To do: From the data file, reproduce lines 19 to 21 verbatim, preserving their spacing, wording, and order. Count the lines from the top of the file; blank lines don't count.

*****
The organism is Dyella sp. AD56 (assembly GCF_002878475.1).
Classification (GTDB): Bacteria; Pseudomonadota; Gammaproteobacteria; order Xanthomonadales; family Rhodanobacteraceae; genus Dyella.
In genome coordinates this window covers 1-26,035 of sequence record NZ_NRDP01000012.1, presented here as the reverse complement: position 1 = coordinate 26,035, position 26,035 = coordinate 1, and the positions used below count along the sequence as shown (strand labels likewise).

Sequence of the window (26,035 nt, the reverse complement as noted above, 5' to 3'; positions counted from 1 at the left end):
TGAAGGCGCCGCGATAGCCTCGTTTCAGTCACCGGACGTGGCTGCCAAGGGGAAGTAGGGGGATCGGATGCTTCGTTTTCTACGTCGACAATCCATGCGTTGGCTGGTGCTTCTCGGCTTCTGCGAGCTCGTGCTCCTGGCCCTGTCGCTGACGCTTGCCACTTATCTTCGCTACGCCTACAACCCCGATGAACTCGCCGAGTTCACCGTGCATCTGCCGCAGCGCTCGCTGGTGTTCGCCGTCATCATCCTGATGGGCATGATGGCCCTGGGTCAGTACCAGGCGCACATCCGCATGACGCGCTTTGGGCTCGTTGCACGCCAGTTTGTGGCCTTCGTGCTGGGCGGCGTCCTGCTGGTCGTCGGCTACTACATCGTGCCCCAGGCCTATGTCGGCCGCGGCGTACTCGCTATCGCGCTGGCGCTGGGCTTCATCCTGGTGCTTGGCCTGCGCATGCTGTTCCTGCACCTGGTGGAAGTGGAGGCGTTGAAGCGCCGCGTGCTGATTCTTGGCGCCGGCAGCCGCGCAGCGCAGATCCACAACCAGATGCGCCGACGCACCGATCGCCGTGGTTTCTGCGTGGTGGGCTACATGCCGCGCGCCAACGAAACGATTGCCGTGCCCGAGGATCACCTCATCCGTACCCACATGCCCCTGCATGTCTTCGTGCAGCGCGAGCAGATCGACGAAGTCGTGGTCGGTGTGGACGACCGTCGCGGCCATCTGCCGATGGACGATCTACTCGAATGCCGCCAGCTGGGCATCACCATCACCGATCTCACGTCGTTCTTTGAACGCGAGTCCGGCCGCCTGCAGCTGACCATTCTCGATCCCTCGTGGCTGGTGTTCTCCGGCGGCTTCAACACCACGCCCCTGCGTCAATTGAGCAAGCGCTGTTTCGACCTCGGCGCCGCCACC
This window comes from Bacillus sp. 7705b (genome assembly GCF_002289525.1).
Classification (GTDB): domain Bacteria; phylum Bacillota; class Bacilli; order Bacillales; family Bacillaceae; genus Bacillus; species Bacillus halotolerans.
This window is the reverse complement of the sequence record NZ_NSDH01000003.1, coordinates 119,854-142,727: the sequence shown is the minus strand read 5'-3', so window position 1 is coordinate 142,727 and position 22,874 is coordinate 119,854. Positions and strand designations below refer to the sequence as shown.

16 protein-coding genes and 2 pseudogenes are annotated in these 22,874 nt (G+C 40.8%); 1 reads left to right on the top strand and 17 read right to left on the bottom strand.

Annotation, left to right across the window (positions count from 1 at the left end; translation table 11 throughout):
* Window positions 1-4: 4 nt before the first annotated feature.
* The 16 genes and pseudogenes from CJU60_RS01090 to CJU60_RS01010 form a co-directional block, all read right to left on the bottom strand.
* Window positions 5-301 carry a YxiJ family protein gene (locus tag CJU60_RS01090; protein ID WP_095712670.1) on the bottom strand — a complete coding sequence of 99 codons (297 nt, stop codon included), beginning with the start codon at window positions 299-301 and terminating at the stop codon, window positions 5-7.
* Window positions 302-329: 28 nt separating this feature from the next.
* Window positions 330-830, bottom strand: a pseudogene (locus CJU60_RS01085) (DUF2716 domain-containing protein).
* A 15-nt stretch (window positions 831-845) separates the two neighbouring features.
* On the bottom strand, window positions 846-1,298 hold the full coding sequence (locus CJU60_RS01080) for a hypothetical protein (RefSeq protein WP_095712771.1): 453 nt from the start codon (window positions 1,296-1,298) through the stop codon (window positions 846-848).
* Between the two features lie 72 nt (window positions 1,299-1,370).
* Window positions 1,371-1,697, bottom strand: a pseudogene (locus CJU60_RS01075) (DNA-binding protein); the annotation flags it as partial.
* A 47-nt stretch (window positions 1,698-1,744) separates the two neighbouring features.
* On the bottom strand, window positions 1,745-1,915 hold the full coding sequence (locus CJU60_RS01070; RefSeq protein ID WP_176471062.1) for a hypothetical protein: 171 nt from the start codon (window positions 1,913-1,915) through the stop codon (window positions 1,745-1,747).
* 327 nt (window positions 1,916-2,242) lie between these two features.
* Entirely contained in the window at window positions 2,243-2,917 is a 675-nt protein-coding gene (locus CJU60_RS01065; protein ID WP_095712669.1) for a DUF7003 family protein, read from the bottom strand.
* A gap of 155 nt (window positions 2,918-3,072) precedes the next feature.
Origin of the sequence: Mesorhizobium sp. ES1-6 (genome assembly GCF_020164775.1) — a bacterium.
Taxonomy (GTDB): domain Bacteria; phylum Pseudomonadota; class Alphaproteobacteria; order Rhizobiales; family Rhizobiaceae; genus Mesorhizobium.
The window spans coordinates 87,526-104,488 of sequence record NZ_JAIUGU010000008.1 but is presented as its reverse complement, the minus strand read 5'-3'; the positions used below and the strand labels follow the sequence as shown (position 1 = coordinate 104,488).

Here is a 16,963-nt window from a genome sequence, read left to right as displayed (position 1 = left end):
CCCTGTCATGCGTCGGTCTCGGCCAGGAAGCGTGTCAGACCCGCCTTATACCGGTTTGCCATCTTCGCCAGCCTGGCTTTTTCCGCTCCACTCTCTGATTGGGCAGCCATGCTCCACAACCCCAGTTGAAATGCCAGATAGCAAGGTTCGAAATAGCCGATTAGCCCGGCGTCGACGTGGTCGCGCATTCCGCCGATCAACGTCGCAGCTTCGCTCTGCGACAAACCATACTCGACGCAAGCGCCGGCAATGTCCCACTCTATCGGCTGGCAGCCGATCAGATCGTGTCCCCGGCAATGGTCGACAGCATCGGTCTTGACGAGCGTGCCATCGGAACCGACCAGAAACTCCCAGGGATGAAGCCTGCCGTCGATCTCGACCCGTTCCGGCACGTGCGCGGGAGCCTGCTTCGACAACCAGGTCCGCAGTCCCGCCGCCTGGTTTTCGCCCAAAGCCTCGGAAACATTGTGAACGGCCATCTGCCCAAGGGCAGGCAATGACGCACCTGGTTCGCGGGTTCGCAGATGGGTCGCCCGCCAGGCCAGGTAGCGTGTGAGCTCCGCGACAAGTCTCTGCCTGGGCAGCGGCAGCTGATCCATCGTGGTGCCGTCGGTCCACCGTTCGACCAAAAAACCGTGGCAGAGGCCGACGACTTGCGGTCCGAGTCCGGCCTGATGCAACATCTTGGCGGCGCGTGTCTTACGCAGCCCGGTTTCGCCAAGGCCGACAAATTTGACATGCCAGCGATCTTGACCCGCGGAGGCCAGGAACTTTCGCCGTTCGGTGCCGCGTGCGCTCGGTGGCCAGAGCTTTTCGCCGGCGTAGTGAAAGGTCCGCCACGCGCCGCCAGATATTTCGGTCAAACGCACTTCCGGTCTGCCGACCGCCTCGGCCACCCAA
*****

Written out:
* Window positions 1,371-1,697, bottom strand: a pseudogene (locus CJU60_RS01075) (DNA-binding protein); the annotation flags it as partial.
* A 47-nt stretch (window positions 1,698-1,744) separates the two neighbouring features.
* On the bottom strand, window positions 1,745-1,915 hold the full coding sequence (locus CJU60_RS01070; RefSeq protein ID WP_176471062.1) for a hypothetical protein: 171 nt from the start codon (window positions 1,913-1,915) through the stop codon (window positions 1,745-1,747).